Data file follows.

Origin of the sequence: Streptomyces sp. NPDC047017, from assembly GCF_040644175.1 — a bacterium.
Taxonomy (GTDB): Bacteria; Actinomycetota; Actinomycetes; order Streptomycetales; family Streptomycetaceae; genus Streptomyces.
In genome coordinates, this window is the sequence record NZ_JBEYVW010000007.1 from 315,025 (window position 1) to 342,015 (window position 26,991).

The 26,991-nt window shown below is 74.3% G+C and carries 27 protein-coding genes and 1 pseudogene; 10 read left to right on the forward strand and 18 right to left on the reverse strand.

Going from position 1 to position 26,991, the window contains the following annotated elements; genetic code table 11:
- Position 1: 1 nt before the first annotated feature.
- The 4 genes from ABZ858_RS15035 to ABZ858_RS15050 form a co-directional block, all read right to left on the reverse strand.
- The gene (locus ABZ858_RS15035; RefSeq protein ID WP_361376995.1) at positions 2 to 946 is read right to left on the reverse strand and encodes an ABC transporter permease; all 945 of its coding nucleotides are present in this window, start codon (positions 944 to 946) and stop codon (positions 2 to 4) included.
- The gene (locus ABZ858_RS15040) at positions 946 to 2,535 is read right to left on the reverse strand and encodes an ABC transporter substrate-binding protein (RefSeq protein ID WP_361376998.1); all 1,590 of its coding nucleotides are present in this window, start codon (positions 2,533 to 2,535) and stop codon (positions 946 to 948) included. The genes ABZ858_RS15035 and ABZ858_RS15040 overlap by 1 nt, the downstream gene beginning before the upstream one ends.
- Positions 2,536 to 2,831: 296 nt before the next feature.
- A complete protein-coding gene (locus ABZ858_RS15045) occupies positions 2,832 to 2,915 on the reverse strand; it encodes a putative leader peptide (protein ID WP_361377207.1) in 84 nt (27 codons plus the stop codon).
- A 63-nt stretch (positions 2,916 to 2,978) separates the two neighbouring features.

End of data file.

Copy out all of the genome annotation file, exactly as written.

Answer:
Origin of the sequence: Streptomyces sp. NPDC047017, from assembly GCF_040644175.1 — a bacterium.
Taxonomy (GTDB): Bacteria; Actinomycetota; Actinomycetes; order Streptomycetales; family Streptomycetaceae; genus Streptomyces.
In genome coordinates, this window is the sequence record NZ_JBEYVW010000007.1 from 315,025 (window position 1) to 342,015 (window position 26,991).

The 26,991-nt window shown below is 74.3% G+C and carries 27 protein-coding genes and 1 pseudogene; 10 read left to right on the forward strand and 18 right to left on the reverse strand.

Going from position 1 to position 26,991, the window contains the following annotated elements; genetic code table 11:
- Position 1: 1 nt before the first annotated feature.
- The 4 genes from ABZ858_RS15035 to ABZ858_RS15050 form a co-directional block, all read right to left on the reverse strand.
- The gene (locus ABZ858_RS15035; RefSeq protein ID WP_361376995.1) at positions 2 to 946 is read right to left on the reverse strand and encodes an ABC transporter permease; all 945 of its coding nucleotides are present in this window, start codon (positions 944 to 946) and stop codon (positions 2 to 4) included.
- The gene (locus ABZ858_RS15040) at positions 946 to 2,535 is read right to left on the reverse strand and encodes an ABC transporter substrate-binding protein (RefSeq protein ID WP_361376998.1); all 1,590 of its coding nucleotides are present in this window, start codon (positions 2,533 to 2,535) and stop codon (positions 946 to 948) included. The genes ABZ858_RS15035 and ABZ858_RS15040 overlap by 1 nt, the downstream gene beginning before the upstream one ends.
- Positions 2,536 to 2,831: 296 nt before the next feature.
- A complete protein-coding gene (locus ABZ858_RS15045) occupies positions 2,832 to 2,915 on the reverse strand; it encodes a putative leader peptide (protein ID WP_361377207.1) in 84 nt (27 codons plus the stop codon).
- A 63-nt stretch (positions 2,916 to 2,978) separates the two neighbouring features.